There are many options if you want to start using Lean, depending on how seriously you want to try.
Lean can run in a web browser thanks to
WebAssembly. Of course,
the performance is nowhere near that of a regular install.
This is still a good option if you want to know what Lean looks
like, and have only 10 minutes to spare. For instance, you can read
You need to wait for the orange bar at the top to turn green and say
"Lean is ready!". Then you can click anywhere inside
pairs to see the state of proofs evolving.
If this is too passive for you, and you have a bit more time, you can start playing The Natural Number Game, which also relies on Lean running in your web browser. Beware that some Lean commands are voluntarily rendered less efficient in this game for pedagogical purposes.
You can also use Lean on CoCalc.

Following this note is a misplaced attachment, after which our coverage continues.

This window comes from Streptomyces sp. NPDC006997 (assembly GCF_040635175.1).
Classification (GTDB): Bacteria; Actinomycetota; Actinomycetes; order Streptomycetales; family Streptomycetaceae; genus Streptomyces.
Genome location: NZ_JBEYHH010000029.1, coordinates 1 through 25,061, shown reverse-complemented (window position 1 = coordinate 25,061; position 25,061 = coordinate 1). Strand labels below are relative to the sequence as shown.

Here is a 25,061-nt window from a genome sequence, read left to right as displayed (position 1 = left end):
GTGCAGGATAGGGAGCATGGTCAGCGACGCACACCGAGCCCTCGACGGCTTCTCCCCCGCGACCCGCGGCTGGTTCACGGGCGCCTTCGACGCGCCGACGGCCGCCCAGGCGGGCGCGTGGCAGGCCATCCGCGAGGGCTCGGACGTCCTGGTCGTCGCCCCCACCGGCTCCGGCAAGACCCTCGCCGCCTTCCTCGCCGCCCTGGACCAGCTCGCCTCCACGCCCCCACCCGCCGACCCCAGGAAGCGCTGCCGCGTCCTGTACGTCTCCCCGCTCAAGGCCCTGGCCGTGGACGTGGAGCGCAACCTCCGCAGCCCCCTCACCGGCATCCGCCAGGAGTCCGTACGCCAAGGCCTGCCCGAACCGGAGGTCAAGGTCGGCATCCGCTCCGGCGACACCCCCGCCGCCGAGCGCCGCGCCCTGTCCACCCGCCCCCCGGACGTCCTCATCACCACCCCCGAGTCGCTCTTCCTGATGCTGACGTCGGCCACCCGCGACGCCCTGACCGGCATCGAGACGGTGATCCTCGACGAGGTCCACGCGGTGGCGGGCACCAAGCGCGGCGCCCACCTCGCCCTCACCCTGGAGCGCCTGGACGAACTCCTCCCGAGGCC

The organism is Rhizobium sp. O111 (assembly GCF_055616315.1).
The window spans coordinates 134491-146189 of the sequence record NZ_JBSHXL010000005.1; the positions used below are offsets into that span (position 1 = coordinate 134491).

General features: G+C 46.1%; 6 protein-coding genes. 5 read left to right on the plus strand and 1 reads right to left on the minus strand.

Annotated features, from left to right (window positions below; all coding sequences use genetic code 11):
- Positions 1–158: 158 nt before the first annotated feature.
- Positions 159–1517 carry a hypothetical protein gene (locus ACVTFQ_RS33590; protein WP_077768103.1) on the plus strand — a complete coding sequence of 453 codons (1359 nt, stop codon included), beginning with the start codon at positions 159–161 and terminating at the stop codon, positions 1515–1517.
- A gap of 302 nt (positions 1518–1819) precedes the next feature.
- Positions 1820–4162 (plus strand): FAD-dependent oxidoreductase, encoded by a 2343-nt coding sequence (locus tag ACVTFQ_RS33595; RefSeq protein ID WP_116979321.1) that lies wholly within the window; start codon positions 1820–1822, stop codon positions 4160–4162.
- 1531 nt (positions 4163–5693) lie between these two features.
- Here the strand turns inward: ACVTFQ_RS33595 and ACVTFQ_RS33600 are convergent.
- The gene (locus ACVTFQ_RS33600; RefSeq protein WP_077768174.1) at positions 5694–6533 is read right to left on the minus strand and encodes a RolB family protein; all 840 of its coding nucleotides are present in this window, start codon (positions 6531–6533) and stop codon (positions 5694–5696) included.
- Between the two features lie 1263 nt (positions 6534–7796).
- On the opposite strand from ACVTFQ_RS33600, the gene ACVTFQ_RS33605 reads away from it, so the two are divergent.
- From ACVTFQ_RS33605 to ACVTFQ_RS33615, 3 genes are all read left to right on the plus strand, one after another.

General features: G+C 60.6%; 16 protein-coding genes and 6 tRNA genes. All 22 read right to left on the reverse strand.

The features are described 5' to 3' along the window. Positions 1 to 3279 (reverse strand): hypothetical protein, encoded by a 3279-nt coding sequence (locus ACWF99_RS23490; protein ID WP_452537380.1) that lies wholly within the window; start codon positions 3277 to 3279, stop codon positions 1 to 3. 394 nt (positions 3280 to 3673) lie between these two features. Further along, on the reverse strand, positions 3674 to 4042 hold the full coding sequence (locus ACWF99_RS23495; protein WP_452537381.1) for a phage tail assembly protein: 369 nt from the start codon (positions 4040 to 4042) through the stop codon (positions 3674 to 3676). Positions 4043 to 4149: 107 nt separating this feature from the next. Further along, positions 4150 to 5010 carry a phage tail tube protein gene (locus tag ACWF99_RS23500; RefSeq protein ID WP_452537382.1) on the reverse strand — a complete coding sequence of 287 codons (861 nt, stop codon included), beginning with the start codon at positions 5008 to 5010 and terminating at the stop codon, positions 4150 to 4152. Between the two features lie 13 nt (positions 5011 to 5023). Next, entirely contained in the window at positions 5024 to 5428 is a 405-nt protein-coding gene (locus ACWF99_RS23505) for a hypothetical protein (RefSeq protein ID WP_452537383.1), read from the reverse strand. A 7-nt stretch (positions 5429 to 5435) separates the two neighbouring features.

If you are more serious about trying Lean, or can't stand waiting for your web browser, but don't want to start installing too many things, then you can try one of our autonomous bundles for:
Each of these bundles contains a folder
trylean from which you can run
trylean without installing anything anywhere else on your
computer (although MacOS users will need to tell their system
they really want to run it). On Windows this is a batch file, and there will be a Microsoft
Defender warning when running it. To allow the batch file to execute, click on "More Info"
then "Run anyway". These bundles contain Lean itself,
which is a distributable version of the VS Code editor, the Lean VS Code extension,
the mathlib library, and a couple of Lean files to play with.
The downside is you won't be able to create your own projects or easily upgrade Lean and mathlib. You'll need a regular install for this.
In order to enjoy the full Lean experience, you need to install a couple of dependencies, including a python package providing user-friendly supporting tools. This is not much longer that installing an autonomous bundle, but it does spread a bit more in your computer. You can read explanations about how the various parts fit together if you are curious. But this is not necessary. You can head straight to installation instructions for your OS: Debian/Ubuntu, Other linux, MacOS, or Windows.